The Importance of Celebrating ‘Who We Are’

Every child is different, just as we are all different. It is the magic of our diversity that makes the world what it is – full of new ideas, innovations, and ways of being.


Most people would agree that children differ, but at the same time, tend to see them as blank slates that are to be ‘trained’ into something adults perceive as acceptable. The reality is that each and every child born is completely different to the next; you will even find parents saying how different their children are, and yet they are born to the same parents, raised in the same environment. How do we raise children to celebrate differences, while finding common ground with the world around them? How do we enrich our children with the notion and skill of empathy, and the ability to be successful in a multi-cultural world, and positively contribute to the rights of others in society?


It begins with the powerful messages a child receives from birth. The messages that imprint on them that they are unique, they are different and celebrated for who they are. When young children begin exploring the world they make mistakes, and instead of being afforded the opportunity to develop the confidence to push through those mistakes by the support of a compassionate adult, they are often made to feel guilty and ashamed – which can leave children with a sense of being misunderstood. Instead, a young child who learns that, though they may see the world differently to others, their perspective and views are valued, and are encouraged to share who they are, in their uniqueness, with those around them, will in turn learn to accept and grow from other’s perspectives and experiences; learning to value and appreciate differences in others.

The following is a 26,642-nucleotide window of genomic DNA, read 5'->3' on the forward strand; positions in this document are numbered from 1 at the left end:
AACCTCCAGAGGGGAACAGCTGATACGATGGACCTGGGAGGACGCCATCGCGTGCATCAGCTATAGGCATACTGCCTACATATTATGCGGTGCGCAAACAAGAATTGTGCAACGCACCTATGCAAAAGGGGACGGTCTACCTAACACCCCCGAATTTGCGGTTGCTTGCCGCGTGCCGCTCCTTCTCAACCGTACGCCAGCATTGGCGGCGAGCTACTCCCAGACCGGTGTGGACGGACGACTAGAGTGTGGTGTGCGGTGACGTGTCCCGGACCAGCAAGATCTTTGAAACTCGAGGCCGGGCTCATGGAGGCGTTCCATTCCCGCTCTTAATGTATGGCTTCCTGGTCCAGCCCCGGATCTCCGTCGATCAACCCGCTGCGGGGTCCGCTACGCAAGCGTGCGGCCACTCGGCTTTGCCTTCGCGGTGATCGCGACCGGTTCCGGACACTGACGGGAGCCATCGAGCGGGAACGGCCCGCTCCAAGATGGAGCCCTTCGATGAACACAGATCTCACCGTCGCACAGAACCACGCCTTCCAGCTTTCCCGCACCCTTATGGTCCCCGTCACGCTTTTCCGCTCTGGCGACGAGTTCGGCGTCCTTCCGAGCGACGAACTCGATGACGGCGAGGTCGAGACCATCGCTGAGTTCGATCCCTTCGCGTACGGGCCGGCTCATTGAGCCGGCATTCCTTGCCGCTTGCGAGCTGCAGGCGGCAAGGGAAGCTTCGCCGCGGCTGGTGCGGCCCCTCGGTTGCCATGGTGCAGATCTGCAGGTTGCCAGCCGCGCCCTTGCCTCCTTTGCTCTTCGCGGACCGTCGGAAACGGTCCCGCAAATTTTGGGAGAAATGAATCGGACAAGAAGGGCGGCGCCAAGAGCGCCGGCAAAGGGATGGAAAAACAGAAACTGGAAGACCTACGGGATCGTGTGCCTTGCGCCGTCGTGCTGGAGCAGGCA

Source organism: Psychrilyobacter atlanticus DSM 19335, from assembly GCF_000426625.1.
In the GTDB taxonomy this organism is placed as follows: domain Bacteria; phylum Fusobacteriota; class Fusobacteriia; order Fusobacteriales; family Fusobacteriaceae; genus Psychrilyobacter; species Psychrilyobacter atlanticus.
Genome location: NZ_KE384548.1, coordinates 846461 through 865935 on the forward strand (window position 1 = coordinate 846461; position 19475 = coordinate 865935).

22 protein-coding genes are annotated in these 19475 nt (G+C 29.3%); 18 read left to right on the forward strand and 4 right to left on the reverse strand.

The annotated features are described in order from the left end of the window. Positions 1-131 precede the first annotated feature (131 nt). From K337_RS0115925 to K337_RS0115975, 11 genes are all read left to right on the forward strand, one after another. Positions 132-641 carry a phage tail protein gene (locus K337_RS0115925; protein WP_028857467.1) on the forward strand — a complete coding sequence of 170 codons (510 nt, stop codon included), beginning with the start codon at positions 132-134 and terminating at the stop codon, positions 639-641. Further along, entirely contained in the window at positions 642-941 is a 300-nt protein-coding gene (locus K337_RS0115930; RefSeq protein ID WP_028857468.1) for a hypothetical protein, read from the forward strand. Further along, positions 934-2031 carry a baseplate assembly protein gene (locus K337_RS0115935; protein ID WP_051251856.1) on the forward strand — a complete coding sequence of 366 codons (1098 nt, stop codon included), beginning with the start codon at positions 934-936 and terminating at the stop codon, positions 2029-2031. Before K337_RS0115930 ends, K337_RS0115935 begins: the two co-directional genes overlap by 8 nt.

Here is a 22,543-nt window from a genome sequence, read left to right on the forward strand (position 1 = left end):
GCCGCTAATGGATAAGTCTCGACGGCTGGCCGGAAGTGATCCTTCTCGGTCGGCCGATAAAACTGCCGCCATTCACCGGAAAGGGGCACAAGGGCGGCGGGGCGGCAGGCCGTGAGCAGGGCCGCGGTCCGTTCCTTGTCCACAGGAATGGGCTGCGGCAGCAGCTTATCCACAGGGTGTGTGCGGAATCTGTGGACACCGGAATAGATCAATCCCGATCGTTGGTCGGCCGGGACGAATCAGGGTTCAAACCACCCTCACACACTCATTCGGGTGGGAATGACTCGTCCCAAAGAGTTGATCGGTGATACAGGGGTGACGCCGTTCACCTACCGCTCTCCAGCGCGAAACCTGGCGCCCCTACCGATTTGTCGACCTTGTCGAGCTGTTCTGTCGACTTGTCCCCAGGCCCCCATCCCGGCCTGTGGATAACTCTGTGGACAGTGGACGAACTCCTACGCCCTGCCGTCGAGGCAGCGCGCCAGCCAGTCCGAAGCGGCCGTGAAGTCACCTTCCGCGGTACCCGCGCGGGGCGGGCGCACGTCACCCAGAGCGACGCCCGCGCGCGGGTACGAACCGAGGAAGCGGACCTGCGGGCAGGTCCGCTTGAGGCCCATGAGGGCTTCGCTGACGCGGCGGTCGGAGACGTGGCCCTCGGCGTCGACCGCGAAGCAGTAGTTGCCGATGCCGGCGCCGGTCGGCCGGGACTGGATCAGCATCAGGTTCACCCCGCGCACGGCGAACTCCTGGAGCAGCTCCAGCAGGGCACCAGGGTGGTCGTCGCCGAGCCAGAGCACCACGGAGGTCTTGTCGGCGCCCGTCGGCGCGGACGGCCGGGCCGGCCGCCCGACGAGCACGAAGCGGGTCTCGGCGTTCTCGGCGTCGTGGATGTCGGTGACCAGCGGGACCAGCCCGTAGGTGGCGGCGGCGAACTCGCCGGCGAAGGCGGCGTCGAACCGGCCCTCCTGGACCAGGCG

Children receive these messages through their relationships with those in their daily lives. A young child is sensitive to the verbal and non-verbal messages important adults are sending. Children absorb the values of the emotional environment they find themselves in on a regular basis; if that environment supports disrespect and disdainful responses from adults, children will learn to mirror these responses. However, if children are fortunate to experience role-modeling of respectful and empathetic adults, who are responsive to individuals, they too will learn to adopt this worldview.

Parents may seek a kindergarten that strives towards ensuring that every message and every experience a child has from entering our campuses, is one of acceptance, positive and meaningful engagement, and a secure sense of “you belong here”. Teachers are dedicated to developing themselves on an on-going basis as professionals who enhance their skills, abilities, and attitudes to be effective in their relationships with each child. Our Leadership Team is always looking at school processes to ensure continued involvement and dedication to meeting individual children’s needs, interests, and learning experiences. Children should be seen as individuals, not as a group, and thus treated as such. Each child is considered on their own merit, and not forced to be compared to their peers; school is seen as a place where a child’s potential and personality, who they are, can be unlocked – where each child is truly celebrated!

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